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Tools to make working alone more enjoyable and effective

Some of us enjoy more alone time than others. Since the recent rise of working from home, for many of us, this also encompasses more hours working alone. 

Working alone is about creating a space where intense concentration becomes easily accessible. When finally alone, it’s easy to allow a wave of self-doubt and insecurities to begin to flood your mind. Sitting in solitude for even five minutes makes you get up to grab a snack. Or to check Twitter. And perhaps the most challenging of all, you don’t know when to call it a day; the constant polish and re-polishing when your energy is low masquerades as productivity—or so it goes if you’re not prepared.

Here are a few tools which will hopefully make working alone more enjoyable and effective. 

Face distractions head on

Being alone can often feel like being pushed in front of a big mirror that plays back our errors and experiences we may not be proud of. It’s hard to ignore our flaws, even when we know everybody has them. When we’re in a social setting, there’s an atmosphere of stimulus to distract us from thinking about ourselves; we’re curious about other people’s thoughts and how they’re viewing us. When we’re alone, we can’t help but tune in to the voices that readily get muted.

There are, however, ways to enable focus and turn solitude’s outcomes from loneliness into productivity. For example, listening to sounds of nature is a great way to create a positive ambiance of solitude. Apps like Noisli are great for this, allowing the user to plug in their headphones and hear the sounds of rainfall, birds chirping, or a fireplace crackling as distractions fade.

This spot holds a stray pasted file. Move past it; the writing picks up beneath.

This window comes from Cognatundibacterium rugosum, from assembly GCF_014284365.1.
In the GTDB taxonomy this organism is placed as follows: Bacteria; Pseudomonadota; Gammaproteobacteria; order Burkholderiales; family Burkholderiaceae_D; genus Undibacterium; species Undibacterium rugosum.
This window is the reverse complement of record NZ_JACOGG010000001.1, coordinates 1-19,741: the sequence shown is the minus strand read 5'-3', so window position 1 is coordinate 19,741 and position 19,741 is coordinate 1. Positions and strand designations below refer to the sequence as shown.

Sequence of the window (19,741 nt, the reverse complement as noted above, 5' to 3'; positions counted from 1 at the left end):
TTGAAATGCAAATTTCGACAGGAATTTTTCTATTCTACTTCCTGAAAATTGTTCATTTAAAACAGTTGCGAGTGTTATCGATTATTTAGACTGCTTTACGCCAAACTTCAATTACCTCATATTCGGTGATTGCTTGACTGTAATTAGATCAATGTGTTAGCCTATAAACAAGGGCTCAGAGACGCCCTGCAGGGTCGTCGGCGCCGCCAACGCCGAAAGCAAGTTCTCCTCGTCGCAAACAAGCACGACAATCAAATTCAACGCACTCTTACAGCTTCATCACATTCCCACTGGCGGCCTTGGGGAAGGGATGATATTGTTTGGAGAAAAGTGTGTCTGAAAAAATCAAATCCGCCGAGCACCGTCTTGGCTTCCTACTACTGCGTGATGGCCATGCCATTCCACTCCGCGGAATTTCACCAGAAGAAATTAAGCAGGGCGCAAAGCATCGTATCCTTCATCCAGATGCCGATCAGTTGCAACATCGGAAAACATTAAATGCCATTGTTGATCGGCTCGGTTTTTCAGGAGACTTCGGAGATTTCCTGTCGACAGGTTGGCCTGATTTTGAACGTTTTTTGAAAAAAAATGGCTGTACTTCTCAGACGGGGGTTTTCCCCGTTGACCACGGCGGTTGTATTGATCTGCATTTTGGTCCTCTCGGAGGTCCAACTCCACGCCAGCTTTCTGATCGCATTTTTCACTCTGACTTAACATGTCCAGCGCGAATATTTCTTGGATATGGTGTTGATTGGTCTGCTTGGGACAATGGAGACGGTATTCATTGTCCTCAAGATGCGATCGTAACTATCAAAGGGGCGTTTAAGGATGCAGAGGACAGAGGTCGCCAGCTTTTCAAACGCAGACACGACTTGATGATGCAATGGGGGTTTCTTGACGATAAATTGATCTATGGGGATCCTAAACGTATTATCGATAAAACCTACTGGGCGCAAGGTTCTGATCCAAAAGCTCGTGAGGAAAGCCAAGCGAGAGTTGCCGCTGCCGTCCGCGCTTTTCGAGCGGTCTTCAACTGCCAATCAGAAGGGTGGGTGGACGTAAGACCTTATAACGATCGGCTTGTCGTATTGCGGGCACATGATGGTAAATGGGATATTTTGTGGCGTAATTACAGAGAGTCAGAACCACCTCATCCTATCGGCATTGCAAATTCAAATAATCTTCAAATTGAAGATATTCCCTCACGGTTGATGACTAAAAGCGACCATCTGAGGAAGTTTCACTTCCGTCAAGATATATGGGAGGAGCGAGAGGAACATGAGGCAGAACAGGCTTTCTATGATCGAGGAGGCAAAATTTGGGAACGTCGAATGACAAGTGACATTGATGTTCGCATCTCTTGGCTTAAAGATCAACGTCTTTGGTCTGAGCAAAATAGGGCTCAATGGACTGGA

Accept imperfections 

We have a fantasy of working in solitude for hours on end, uninterrupted and pure. But such a scenario is unlikely (and not even all that more conducive to productivity than your current one). Don’t chase an “ideal” work environment, accept what you have. Once you let this reality simmer, it’s easier to get to work. Rather than fighting the notion that you have to work effortlessly in order to get work done, you can soon accept the reality that deflecting distractions is part of the creative process. The more you show up in this space of working alone, the easier solitude becomes.

Go by tasks not by time

The renowned author Haruki Murakami wakes up at 4:00 a.m. and works for five to six hours straight, according to Mason Currey in Daily Rituals. In the afternoon he runs or swims, does errands, reads, and listens to music. Bedtime is 9:00 p.m. “I keep to this routine every day without variation,” he told The Paris Review in 2004. “The repetition itself becomes the important thing; it’s a form of mesmerism. I mesmerise myself to reach a deeper state of mind.” 

The lesson is simple: When you’re clear about your boundaries, you know in your gut when the day’s work is done. A “normal” salaried job typically has defined hours. But as anyone who has experienced the 3 p.m coffee slump, long hours do not always equal lots of output.

Take advantage of your solitude. Be very clear and deliberate about what you should, can’t, or wouldn’t do. Without boundaries while being alone, you will work into the night with dark circles under your eyes, falling under the seductive illusion that you’re being productive. You’re dogged, yes, but at what cost? You have to determine when the day’s work is done so you can let the unconscious part of your mind do its work, too. Whether this is based on a time of day, a cue like making excessive typos or mouth-tearing yawns, you are the custodian of your output. 

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